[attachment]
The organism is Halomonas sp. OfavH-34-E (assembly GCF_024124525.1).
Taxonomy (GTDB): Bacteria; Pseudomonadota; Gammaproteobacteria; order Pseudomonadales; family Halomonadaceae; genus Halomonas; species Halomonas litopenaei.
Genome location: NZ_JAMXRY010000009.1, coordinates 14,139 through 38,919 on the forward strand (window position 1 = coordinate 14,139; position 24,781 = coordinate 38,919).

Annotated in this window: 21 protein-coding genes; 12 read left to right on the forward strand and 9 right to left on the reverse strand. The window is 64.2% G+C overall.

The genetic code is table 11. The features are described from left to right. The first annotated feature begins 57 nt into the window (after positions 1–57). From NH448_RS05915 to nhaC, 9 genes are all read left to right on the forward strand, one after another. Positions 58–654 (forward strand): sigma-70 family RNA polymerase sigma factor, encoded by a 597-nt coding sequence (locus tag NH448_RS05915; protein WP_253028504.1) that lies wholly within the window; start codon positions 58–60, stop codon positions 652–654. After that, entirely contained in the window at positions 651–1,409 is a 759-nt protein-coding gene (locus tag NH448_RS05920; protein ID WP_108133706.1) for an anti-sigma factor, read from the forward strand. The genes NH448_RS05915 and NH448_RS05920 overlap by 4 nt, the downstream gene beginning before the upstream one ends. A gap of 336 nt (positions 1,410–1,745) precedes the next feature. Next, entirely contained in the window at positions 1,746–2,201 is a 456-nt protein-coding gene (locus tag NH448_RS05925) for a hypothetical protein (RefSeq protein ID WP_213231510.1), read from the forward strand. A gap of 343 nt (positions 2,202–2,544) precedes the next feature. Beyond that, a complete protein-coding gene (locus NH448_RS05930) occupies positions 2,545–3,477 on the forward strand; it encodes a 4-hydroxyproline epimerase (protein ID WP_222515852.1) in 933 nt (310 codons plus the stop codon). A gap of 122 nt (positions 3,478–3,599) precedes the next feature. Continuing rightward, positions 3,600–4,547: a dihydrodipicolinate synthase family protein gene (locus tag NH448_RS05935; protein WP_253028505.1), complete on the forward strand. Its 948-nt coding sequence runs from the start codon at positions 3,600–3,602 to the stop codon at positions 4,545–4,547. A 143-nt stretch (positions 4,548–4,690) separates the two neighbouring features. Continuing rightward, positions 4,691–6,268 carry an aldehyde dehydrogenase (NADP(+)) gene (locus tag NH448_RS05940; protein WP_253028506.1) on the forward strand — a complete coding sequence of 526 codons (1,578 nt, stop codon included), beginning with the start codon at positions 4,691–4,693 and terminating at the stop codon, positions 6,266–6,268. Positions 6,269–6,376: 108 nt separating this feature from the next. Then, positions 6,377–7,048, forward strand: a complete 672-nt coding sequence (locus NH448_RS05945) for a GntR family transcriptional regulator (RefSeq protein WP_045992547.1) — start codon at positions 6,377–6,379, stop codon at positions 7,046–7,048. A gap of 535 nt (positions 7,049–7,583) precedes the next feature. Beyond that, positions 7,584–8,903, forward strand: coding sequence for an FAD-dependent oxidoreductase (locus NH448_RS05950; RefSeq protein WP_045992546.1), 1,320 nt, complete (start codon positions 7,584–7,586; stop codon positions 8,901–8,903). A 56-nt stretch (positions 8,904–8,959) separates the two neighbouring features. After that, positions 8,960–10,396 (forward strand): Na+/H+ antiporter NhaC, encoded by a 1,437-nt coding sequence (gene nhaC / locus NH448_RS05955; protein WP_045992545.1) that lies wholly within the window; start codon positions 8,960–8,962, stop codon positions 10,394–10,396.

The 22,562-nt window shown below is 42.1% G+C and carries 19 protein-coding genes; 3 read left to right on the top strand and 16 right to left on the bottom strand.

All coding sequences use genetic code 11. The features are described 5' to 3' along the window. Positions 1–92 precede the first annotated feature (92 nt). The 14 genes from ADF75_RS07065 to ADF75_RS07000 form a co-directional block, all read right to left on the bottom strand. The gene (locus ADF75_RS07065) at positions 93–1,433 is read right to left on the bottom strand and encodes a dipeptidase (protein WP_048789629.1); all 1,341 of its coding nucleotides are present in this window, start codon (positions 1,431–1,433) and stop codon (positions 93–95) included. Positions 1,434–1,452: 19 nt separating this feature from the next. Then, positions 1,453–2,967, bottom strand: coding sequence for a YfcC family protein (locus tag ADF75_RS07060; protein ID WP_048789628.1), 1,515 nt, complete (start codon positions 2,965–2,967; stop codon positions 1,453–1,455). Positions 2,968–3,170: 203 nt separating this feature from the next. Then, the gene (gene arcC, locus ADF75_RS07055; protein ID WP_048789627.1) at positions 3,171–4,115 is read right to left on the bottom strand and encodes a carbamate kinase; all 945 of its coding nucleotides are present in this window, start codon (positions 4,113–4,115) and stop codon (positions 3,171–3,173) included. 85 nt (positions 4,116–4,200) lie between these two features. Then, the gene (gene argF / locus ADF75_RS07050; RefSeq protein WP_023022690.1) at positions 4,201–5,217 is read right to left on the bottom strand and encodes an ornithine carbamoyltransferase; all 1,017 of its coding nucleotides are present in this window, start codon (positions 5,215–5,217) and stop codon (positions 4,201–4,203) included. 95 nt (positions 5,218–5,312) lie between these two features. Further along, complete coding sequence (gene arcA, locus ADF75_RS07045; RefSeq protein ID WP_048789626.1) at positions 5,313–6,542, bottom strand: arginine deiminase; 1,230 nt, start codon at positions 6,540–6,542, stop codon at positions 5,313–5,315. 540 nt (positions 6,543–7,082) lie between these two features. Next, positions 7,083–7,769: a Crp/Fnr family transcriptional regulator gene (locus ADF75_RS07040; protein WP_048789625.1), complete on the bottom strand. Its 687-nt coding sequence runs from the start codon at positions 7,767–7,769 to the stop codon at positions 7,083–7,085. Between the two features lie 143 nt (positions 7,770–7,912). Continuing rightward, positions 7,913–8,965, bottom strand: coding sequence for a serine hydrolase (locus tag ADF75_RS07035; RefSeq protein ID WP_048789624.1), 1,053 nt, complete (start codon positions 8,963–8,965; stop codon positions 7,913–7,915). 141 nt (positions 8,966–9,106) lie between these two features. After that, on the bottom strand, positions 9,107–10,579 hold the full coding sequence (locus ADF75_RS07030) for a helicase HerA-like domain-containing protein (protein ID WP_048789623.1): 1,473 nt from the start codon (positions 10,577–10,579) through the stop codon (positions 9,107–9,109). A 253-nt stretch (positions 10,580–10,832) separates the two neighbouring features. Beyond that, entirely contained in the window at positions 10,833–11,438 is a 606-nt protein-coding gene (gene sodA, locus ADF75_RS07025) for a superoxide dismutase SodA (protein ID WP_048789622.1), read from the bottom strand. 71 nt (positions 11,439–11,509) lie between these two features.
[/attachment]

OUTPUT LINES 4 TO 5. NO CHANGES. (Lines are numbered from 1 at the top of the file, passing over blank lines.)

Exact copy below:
Annotated in this window: 21 protein-coding genes; 12 read left to right on the forward strand and 9 right to left on the reverse strand. The window is 64.2% G+C overall.

The genetic code is table 11. The features are described from left to right. The first annotated feature begins 57 nt into the window (after positions 1–57). From NH448_RS05915 to nhaC, 9 genes are all read left to right on the forward strand, one after another. Positions 58–654 (forward strand): sigma-70 family RNA polymerase sigma factor, encoded by a 597-nt coding sequence (locus tag NH448_RS05915; protein WP_253028504.1) that lies wholly within the window; start codon positions 58–60, stop codon positions 652–654. After that, entirely contained in the window at positions 651–1,409 is a 759-nt protein-coding gene (locus tag NH448_RS05920; protein ID WP_108133706.1) for an anti-sigma factor, read from the forward strand. The genes NH448_RS05915 and NH448_RS05920 overlap by 4 nt, the downstream gene beginning before the upstream one ends. A gap of 336 nt (positions 1,410–1,745) precedes the next feature. Next, entirely contained in the window at positions 1,746–2,201 is a 456-nt protein-coding gene (locus tag NH448_RS05925) for a hypothetical protein (RefSeq protein ID WP_213231510.1), read from the forward strand. A gap of 343 nt (positions 2,202–2,544) precedes the next feature. Beyond that, a complete protein-coding gene (locus NH448_RS05930) occupies positions 2,545–3,477 on the forward strand; it encodes a 4-hydroxyproline epimerase (protein ID WP_222515852.1) in 933 nt (310 codons plus the stop codon). A gap of 122 nt (positions 3,478–3,599) precedes the next feature. Continuing rightward, positions 3,600–4,547: a dihydrodipicolinate synthase family protein gene (locus tag NH448_RS05935; protein WP_253028505.1), complete on the forward strand. Its 948-nt coding sequence runs from the start codon at positions 3,600–3,602 to the stop codon at positions 4,545–4,547. A 143-nt stretch (positions 4,548–4,690) separates the two neighbouring features. Continuing rightward, positions 4,691–6,268 carry an aldehyde dehydrogenase (NADP(+)) gene (locus tag NH448_RS05940; protein WP_253028506.1) on the forward strand — a complete coding sequence of 526 codons (1,578 nt, stop codon included), beginning with the start codon at positions 4,691–4,693 and terminating at the stop codon, positions 6,266–6,268. Positions 6,269–6,376: 108 nt separating this feature from the next. Then, positions 6,377–7,048, forward strand: a complete 672-nt coding sequence (locus NH448_RS05945) for a GntR family transcriptional regulator (RefSeq protein WP_045992547.1) — start codon at positions 6,377–6,379, stop codon at positions 7,046–7,048. A gap of 535 nt (positions 7,049–7,583) precedes the next feature. Beyond that, positions 7,584–8,903, forward strand: coding sequence for an FAD-dependent oxidoreductase (locus NH448_RS05950; RefSeq protein WP_045992546.1), 1,320 nt, complete (start codon positions 7,584–7,586; stop codon positions 8,901–8,903). A 56-nt stretch (positions 8,904–8,959) separates the two neighbouring features. After that, positions 8,960–10,396 (forward strand): Na+/H+ antiporter NhaC, encoded by a 1,437-nt coding sequence (gene nhaC / locus NH448_RS05955; protein WP_045992545.1) that lies wholly within the window; start codon positions 8,960–8,962, stop codon positions 10,394–10,396.